“Recent years have seen a panic over “online red-light districts,” which supposedly seduce vulnerable young women into a life of degradation, and New York Times columnist Nicholas Kristof’s live tweeting of a Cambodian brothel raid. But rarely do these fearful, salacious dispatches come from sex workers themselves, and rarely do they deviate from the position that sex workers must be rescued from their condition, and the industry simply abolished — a position common among feminists and conservatives alike.
“In Playing the Whore, journalist Melissa Gira Grant turns these pieties on their head, arguing for an overhaul in the way we think about sex work. Based on ten years of writing and reporting on the sex trade, and grounded in her experience as an organizer, advocate, and former sex worker, Playing the Whore dismantles pervasive myths about sex work, criticizes both conditions within the sex industry and its criminalization, and argues that separating sex work from the ‘legitimate’ economy only harms those who perform sexual labor. In Playing the Whore, sex workers’ demands, too long relegated to the margins, take center stage: sex work is work, and sex workers’ rights are human rights.”
– Summary of Playing the Whore from goodreads.com
Debates about prostitution tend to cover many topics, ranging from informal economics to public health, but ultimately comes down to one central element: control. Control of women. Control over women.
Those involved in sex work, whether they use the label of prostitute, sex worker or something else, belong to a part of society largely overlooked by society. Like the homeless or the unemployed, society, generally, looks down upon them while rarely offering respect for their human dignity or considering their current state as a temporary one. Leaders in both public and private sectors rarely given them a chance for inclusion into the rest of society.
Grant’s Playing the Whore is a simple yet exhaustive study of all the areas which affect sex workers, including the police, the media and the groups who see themselves as the ‘savior’. Largely excluded from the discussion on criminality, depiction or alternatives are sex workers themselves.
Just as women of colour and lesbians of generations past had to face off against straight white feminists of movements past, sex workers who seek autonomy and respect have to face off against anti-prostitution feminists today who offer neither. Grant documents how feminists in the anti-prostitution movement organize events and talks about sex work while, without seeing the problem, never including sex workers.
Female sex workers, like the many others who preceded them in the women’s liberation movement, continue to counter the conservative values, often shaped by Christian morality, that come to control their daily life. Although those people who buy sex sometimes face arrest, the burden falls predominantly on the woman. Sex workers face widespread violence and harassment by police officers. Sadly, the rest of society does not value sex workers much better.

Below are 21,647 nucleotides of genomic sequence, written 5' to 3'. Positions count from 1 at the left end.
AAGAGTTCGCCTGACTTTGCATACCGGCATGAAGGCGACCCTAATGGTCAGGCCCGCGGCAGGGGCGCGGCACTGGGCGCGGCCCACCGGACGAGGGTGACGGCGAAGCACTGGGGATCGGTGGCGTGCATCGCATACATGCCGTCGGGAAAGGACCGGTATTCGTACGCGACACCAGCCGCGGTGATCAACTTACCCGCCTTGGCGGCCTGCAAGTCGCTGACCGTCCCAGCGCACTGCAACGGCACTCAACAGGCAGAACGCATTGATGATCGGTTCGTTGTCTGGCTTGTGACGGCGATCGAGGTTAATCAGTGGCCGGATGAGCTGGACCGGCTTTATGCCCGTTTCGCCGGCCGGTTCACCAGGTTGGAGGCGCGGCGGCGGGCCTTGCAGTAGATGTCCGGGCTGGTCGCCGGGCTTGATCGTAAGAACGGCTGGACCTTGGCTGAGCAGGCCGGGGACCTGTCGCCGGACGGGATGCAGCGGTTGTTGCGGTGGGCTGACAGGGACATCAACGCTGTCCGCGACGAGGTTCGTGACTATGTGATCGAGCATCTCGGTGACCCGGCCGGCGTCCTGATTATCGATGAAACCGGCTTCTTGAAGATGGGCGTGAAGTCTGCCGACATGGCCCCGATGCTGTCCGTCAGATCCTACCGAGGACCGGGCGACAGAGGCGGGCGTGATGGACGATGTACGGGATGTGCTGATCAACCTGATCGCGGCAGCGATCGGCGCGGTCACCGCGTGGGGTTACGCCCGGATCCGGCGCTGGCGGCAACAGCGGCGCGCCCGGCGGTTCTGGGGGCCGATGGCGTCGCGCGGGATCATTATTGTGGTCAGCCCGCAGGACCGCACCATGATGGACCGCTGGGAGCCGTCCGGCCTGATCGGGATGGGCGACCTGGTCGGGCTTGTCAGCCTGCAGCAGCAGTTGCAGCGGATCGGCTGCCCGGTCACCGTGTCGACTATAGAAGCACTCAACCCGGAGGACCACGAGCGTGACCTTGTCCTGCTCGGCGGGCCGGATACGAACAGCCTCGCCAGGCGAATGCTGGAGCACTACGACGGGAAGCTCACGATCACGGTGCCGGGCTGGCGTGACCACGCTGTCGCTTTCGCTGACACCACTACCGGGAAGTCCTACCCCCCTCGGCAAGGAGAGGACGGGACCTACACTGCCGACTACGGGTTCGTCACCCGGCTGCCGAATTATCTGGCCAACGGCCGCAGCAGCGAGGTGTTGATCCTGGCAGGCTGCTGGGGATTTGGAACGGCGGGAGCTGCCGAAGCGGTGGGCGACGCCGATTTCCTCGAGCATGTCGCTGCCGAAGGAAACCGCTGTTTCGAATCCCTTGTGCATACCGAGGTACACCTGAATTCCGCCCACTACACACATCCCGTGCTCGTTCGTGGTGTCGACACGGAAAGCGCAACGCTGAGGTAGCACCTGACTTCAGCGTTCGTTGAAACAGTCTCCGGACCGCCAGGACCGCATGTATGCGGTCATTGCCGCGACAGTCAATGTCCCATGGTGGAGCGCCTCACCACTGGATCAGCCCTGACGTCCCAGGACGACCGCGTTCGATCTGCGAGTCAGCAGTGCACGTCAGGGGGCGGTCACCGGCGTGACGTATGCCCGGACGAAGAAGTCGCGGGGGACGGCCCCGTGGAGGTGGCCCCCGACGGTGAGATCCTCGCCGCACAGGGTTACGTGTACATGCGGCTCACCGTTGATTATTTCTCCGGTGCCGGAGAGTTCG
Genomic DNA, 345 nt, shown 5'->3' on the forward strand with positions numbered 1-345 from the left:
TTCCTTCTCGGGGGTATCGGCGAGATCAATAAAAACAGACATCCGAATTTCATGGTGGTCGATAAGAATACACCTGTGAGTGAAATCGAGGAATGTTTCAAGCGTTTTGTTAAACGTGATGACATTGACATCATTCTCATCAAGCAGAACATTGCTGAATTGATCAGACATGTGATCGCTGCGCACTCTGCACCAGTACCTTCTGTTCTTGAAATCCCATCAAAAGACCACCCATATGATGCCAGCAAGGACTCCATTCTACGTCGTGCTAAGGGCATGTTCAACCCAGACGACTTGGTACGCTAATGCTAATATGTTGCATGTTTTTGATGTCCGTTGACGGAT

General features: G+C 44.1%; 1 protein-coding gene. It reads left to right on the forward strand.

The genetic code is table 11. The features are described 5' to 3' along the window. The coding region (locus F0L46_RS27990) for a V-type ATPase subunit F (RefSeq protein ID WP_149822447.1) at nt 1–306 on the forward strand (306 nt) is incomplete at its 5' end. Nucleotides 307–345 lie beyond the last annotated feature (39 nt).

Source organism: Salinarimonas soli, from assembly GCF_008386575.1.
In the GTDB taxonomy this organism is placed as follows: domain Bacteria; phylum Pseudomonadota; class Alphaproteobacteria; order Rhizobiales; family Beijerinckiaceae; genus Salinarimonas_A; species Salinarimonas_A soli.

In the same way that substance abuse is now seen as a health concern and something that shouldn’t be treated with criminalization and imprisonment, prostitution should be seen as an issue of employment needs. Unfortunately, politicians, supposed “advocates” and others refuse to see their place as seeking harm reduction, as is being done for addicts. Similarly, the role for police in both instances is to protect citizens – all citizens – especially those most vulnerable to receiving harm.
The central element of the book, which is signaled by its subtitle, “The Work of Sex Work”, is that of employment. Bringing her own stories as well as other sex workers, Grant describes the informal nature of today’s sex work. The women’s liberation movement has long been about women’s economic liberation. From unpaid care work to the gender pay gap, women have long suffered from an economy tailored not to them but towards men. Sex work is no different. Grant connects the work of sex work to other forms of self-employment within the informal sector, such as hair stylists, and service industries, like retail. Until all women are given the economic opportunities to live a dignified and comfortable life, these forms of informal or part-time employment will have to be used.
The debate on economics applies to countries around the world. As Grant points out, the movement to “rescue” sex workers in Asia and elsewhere does not address the economic, political and social disadvantages sex workers face inside and outside the profession. Even if victimized women are rescued, they receive little more than job training to low-paid labour. A sign in a Cambodia textile shop employing former sex workers point to this realization. It reads:
DON’T TALK TO ME ABOUT SEWING MACHINES. TALK TO ME ABOUT WORKERS’ RIGHTS.
Until we begin to see women – all women – as equal members of society, short-term fixes will not have the power to liberate sex workers when they continue to live in poverty. For those women who are left without alternative employment, decriminalization and support should be a first priority, not fear of the police and exclusion from ‘mainstream’ workers.
The debate between a woman’s right to self-determination and conservative traditional values in society is linked to another contentious issue: abortion.
The first feminist wave gave women the right to vote. The second wave gave women the Pill, and control of their reproductive rights.